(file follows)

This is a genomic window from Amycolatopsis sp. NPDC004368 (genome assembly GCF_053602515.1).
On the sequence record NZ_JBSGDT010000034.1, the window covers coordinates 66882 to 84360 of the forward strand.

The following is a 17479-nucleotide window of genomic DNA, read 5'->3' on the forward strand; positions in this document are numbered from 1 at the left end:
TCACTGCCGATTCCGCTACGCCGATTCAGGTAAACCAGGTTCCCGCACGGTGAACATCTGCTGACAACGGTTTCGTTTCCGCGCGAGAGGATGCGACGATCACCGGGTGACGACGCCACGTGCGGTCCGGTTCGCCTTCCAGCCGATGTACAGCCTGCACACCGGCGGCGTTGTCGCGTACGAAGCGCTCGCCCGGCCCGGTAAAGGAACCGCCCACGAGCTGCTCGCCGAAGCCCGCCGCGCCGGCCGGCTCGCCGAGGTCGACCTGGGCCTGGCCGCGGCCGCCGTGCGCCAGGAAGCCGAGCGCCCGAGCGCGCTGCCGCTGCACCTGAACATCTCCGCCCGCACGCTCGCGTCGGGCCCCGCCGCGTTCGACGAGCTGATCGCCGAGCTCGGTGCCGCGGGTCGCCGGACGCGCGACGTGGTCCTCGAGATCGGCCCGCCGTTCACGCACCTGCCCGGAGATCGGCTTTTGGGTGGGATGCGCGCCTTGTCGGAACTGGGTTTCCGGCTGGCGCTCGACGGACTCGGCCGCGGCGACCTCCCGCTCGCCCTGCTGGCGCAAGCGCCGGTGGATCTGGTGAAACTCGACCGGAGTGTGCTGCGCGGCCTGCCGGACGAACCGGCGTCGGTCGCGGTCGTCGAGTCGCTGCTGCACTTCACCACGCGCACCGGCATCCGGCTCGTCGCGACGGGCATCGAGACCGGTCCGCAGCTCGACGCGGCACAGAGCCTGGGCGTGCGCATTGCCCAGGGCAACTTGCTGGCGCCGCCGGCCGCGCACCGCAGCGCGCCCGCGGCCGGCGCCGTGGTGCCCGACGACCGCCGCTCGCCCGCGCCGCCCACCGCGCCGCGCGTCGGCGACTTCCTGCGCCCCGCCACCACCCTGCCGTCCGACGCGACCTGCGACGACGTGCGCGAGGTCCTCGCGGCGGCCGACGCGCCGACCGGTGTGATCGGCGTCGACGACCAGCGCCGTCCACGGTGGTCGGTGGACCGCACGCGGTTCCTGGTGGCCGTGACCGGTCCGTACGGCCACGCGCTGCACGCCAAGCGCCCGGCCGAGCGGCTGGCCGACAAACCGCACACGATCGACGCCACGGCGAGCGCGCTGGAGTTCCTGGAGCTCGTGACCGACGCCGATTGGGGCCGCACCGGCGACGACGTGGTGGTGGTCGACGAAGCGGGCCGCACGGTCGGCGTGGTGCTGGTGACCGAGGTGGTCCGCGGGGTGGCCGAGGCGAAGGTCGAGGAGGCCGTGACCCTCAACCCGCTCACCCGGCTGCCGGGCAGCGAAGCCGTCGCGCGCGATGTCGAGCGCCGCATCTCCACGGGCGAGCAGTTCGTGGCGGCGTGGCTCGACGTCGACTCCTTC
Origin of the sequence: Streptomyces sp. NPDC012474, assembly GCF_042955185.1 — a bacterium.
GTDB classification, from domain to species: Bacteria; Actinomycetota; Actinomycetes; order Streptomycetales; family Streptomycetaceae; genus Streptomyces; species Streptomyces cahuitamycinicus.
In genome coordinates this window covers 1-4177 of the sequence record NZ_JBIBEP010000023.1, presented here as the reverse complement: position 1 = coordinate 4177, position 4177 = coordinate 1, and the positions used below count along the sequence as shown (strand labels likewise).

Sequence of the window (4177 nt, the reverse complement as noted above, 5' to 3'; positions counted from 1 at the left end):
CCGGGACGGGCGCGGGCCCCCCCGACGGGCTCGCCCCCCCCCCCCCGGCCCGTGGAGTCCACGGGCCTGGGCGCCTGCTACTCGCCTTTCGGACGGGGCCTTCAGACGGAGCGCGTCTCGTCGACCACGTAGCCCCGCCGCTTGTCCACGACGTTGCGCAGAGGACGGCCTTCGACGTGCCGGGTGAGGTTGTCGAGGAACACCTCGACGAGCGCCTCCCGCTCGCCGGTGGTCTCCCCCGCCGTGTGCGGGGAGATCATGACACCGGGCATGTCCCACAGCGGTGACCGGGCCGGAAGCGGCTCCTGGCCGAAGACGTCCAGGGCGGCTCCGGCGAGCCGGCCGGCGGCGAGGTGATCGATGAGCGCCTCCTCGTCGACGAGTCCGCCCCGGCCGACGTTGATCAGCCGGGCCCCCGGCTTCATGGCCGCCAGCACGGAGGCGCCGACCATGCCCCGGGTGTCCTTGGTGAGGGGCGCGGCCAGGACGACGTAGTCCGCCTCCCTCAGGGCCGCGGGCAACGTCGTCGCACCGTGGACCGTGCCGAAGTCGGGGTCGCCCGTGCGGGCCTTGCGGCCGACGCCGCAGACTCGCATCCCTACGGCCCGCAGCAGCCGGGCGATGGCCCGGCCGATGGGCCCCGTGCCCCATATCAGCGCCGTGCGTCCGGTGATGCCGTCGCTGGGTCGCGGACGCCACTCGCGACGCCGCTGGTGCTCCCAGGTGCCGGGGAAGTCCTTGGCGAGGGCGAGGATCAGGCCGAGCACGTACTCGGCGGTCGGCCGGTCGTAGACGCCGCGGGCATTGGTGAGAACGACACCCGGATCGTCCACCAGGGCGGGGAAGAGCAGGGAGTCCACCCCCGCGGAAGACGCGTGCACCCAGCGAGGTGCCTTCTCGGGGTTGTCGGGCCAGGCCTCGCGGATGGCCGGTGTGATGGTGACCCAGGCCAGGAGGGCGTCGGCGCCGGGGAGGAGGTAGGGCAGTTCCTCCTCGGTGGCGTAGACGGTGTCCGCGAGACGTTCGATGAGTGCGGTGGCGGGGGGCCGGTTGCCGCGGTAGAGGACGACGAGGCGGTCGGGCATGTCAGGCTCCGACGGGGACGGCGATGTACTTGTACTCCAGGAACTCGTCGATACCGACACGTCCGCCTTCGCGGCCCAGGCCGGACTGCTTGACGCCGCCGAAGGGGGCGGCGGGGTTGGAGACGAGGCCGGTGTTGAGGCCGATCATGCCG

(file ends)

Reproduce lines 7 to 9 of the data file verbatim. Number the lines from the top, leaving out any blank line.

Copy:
In genome coordinates this window covers 1-4177 of the sequence record NZ_JBIBEP010000023.1, presented here as the reverse complement: position 1 = coordinate 4177, position 4177 = coordinate 1, and the positions used below count along the sequence as shown (strand labels likewise).

Sequence of the window (4177 nt, the reverse complement as noted above, 5' to 3'; positions counted from 1 at the left end):
CCGGGACGGGCGCGGGCCCCCCCGACGGGCTCGCCCCCCCCCCCCCGGCCCGTGGAGTCCACGGGCCTGGGCGCCTGCTACTCGCCTTTCGGACGGGGCCTTCAGACGGAGCGCGTCTCGTCGACCACGTAGCCCCGCCGCTTGTCCACGACGTTGCGCAGAGGACGGCCTTCGACGTGCCGGGTGAGGTTGTCGAGGAACACCTCGACGAGCGCCTCCCGCTCGCCGGTGGTCTCCCCCGCCGTGTGCGGGGAGATCATGACACCGGGCATGTCCCACAGCGGTGACCGGGCCGGAAGCGGCTCCTGGCCGAAGACGTCCAGGGCGGCTCCGGCGAGCCGGCCGGCGGCGAGGTGATCGATGAGCGCCTCCTCGTCGACGAGTCCGCCCCGGCCGACGTTGATCAGCCGGGCCCCCGGCTTCATGGCCGCCAGCACGGAGGCGCCGACCATGCCCCGGGTGTCCTTGGTGAGGGGCGCGGCCAGGACGACGTAGTCCGCCTCCCTCAGGGCCGCGGGCAACGTCGTCGCACCGTGGACCGTGCCGAAGTCGGGGTCGCCCGTGCGGGCCTTGCGGCCGACGCCGCAGACTCGCATCCCTACGGCCCGCAGCAGCCGGGCGATGGCCCGGCCGATGGGCCCCGTGCCCCATATCAGCGCCGTGCGTCCGGTGATGCCGTCGCTGGGTCGCGGACGCCACTCGCGACGCCGCTGGTGCTCCCAGGTGCCGGGGAAGTCCTTGGCGAGGGCGAGGATCAGGCCGAGCACGTACTCGGCGGTCGGCCGGTCGTAGACGCCGCGGGCATTGGTGAGAACGACACCCGGATCGTCCACCAGGGCGGGGAAGAGCAGGGAGTCCACCCCCGCGGAAGACGCGTGCACCCAGCGAGGTGCCTTCTCGGGGTTGTCGGGCCAGGCCTCGCGGATGGCCGGTGTGATGGTGACCCAGGCCAGGAGGGCGTCGGCGCCGGGGAGGAGGTAGGGCAGTTCCTCCTCGGTGGCGTAGACGGTGTCCGCGAGACGTTCGATGAGTGCGGTGGCGGGGGGCCGGTTGCCGCGGTAGAGGACGACGAGGCGGTCGGGCATGTCAGGCTCCGACGGGGACGGCGATGTACTTGTACTCCAGGAACTCGTCGATACCGACACGTCCGCCTTCGCGGCCCAGGCCGGACTGCTTGACGCCGCCGAAGGGGGCGGCGGGGTTGGAGACGAGGCCGGTGTTGAGGCCGATCATGCCG